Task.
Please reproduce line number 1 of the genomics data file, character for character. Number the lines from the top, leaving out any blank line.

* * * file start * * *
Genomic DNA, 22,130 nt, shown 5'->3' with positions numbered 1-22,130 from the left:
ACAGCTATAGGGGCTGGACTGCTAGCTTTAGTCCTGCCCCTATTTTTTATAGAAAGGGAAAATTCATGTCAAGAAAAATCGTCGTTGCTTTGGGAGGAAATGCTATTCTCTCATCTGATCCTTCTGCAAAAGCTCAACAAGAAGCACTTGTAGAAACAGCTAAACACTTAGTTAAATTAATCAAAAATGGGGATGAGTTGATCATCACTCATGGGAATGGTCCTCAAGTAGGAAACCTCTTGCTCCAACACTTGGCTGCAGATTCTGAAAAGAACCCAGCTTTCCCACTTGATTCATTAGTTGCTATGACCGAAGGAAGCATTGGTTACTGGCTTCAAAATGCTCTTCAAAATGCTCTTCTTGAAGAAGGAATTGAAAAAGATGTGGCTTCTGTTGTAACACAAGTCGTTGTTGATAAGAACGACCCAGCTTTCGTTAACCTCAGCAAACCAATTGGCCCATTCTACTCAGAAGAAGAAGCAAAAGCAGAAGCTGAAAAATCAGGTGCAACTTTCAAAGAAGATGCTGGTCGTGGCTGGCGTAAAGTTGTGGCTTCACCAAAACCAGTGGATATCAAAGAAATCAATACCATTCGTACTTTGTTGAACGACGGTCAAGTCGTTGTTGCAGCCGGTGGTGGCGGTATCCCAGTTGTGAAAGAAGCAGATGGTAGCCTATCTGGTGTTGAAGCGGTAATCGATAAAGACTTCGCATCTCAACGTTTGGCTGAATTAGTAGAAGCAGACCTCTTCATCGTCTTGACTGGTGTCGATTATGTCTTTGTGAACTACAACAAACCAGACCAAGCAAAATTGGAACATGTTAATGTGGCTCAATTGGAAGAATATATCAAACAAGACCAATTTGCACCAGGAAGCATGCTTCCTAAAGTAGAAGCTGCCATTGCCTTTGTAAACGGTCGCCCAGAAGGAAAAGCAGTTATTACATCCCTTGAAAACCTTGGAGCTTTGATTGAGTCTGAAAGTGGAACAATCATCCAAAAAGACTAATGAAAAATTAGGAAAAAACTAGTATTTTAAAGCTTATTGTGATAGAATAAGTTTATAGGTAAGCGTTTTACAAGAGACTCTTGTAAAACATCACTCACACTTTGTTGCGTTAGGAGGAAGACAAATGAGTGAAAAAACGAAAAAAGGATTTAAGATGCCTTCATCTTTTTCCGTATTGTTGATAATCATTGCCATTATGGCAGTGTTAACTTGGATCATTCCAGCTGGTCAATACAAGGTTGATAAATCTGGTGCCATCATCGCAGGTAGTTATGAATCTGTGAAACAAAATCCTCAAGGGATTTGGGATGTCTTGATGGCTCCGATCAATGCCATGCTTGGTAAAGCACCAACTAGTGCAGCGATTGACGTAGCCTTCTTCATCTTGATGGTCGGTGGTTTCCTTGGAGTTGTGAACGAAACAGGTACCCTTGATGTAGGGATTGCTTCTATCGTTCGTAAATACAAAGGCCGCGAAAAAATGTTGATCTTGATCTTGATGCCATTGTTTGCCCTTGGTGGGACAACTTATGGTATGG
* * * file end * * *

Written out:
Genomic DNA, 22,130 nt, shown 5'->3' with positions numbered 1-22,130 from the left: